By Don L. Lewis
Digital Evidence, like any other type of evidence, requires identification, collection, a chain of custody, examination/analysis, and finally authentication in court during presentation to the trier of fact.
In this article, we explore how anthropology has evolved along with facility design over the years from academia to popular culture and from a single case to mass graves.
With so many improvements across the entire forensic DNA testing workflow introduced over the last five years, forensic scientists and managers are now faced with hard choices and must implement solutions that alleviate bottlenecks most quickly.
Innovations in Scanning Electron Microscopy Preserve Sample Integrity and Validity in Forensic Analysis
Scanning electron microscopes (SEM) provide forensic investigators with critical imaging and analytical capabilities that are not available from other techniques. In particular, they can resolve features as small as a nanometer, allowing useful magnifications of 100,000 times or more.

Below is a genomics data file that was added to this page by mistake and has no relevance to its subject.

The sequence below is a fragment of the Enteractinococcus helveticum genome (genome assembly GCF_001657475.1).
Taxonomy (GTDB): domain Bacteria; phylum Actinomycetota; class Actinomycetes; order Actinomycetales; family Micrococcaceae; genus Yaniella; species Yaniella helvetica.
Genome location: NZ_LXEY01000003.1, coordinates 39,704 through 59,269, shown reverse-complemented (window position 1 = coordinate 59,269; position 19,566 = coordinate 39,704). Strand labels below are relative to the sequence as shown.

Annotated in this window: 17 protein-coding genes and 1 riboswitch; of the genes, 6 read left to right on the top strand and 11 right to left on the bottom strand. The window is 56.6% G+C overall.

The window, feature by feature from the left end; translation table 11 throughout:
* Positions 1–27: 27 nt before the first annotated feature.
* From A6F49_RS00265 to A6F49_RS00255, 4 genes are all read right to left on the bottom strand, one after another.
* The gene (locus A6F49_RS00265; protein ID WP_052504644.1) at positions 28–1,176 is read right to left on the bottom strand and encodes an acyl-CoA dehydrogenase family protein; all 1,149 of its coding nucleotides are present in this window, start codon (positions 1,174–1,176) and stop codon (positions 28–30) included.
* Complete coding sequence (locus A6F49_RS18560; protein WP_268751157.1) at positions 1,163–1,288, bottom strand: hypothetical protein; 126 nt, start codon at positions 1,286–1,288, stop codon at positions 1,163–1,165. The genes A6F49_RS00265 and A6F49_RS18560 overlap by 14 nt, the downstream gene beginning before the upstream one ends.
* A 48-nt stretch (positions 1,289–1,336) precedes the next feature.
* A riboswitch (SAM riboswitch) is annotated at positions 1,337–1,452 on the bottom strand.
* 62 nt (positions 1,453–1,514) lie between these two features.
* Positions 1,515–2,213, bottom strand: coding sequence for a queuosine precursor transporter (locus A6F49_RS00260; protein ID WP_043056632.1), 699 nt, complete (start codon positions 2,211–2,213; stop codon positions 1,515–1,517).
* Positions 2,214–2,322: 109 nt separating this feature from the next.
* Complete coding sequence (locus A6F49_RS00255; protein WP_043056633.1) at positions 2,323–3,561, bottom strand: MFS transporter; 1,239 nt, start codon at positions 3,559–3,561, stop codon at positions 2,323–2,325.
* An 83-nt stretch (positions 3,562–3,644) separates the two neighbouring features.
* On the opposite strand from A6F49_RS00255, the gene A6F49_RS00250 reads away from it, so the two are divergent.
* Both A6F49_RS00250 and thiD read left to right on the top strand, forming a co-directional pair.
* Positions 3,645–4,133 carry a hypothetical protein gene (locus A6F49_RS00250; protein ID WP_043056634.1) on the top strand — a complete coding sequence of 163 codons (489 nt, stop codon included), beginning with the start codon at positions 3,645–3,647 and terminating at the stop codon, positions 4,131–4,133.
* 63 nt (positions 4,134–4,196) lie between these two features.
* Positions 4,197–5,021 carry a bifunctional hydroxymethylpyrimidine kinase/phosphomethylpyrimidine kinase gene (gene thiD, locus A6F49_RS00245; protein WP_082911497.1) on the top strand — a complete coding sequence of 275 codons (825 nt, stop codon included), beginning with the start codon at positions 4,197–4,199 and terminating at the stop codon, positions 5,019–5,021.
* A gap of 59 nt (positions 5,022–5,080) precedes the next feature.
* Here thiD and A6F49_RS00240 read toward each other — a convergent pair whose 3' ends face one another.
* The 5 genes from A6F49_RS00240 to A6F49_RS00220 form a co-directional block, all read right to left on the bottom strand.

I’m pleased to announce an exciting new feature available through Forensic Magazine®. Starting this month, you’ll be able to access a selection of crime scene videos directly from Forensic Magazine’s web site.
One of the cornerstones of a successful safety and health program is the inclusion of a process called job hazard analysis (JHA) or job safety analysis (JSA).
If you are in search for what facility design criteria is specific to cyber science and other general design considerations for a forensic facility that includes a cyber crime lab, please continue.
In the last several years, the term Anti-Digital Forensics has entered the vernacular in the Digital Forensics discipline. Conceptually, ADF concerns an approach to manipulate, erase, or obfuscate digital data or to make its examination difficult, time consuming, or virtually impossible.